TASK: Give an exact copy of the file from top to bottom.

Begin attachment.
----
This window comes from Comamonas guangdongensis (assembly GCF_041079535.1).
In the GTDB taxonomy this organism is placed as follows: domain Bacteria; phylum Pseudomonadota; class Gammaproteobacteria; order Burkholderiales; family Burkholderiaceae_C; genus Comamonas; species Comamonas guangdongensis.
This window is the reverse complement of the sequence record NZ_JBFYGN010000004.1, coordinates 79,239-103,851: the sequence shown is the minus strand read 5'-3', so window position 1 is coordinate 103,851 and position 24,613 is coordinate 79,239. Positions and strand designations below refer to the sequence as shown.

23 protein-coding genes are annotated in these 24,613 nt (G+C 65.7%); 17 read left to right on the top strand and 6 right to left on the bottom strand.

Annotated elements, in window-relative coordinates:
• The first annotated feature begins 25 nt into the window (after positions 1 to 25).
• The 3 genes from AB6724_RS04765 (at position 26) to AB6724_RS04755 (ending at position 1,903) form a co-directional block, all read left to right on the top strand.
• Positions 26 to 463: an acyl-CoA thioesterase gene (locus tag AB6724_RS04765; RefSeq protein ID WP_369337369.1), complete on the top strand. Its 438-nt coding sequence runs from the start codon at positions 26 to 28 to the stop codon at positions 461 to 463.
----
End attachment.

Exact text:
This window comes from Comamonas guangdongensis (assembly GCF_041079535.1).
In the GTDB taxonomy this organism is placed as follows: domain Bacteria; phylum Pseudomonadota; class Gammaproteobacteria; order Burkholderiales; family Burkholderiaceae_C; genus Comamonas; species Comamonas guangdongensis.
This window is the reverse complement of the sequence record NZ_JBFYGN010000004.1, coordinates 79,239-103,851: the sequence shown is the minus strand read 5'-3', so window position 1 is coordinate 103,851 and position 24,613 is coordinate 79,239. Positions and strand designations below refer to the sequence as shown.

23 protein-coding genes are annotated in these 24,613 nt (G+C 65.7%); 17 read left to right on the top strand and 6 right to left on the bottom strand.

Annotated elements, in window-relative coordinates:
• The first annotated feature begins 25 nt into the window (after positions 1 to 25).
• The 3 genes from AB6724_RS04765 (at position 26) to AB6724_RS04755 (ending at position 1,903) form a co-directional block, all read left to right on the top strand.
• Positions 26 to 463: an acyl-CoA thioesterase gene (locus tag AB6724_RS04765; RefSeq protein ID WP_369337369.1), complete on the top strand. Its 438-nt coding sequence runs from the start codon at positions 26 to 28 to the stop codon at positions 461 to 463.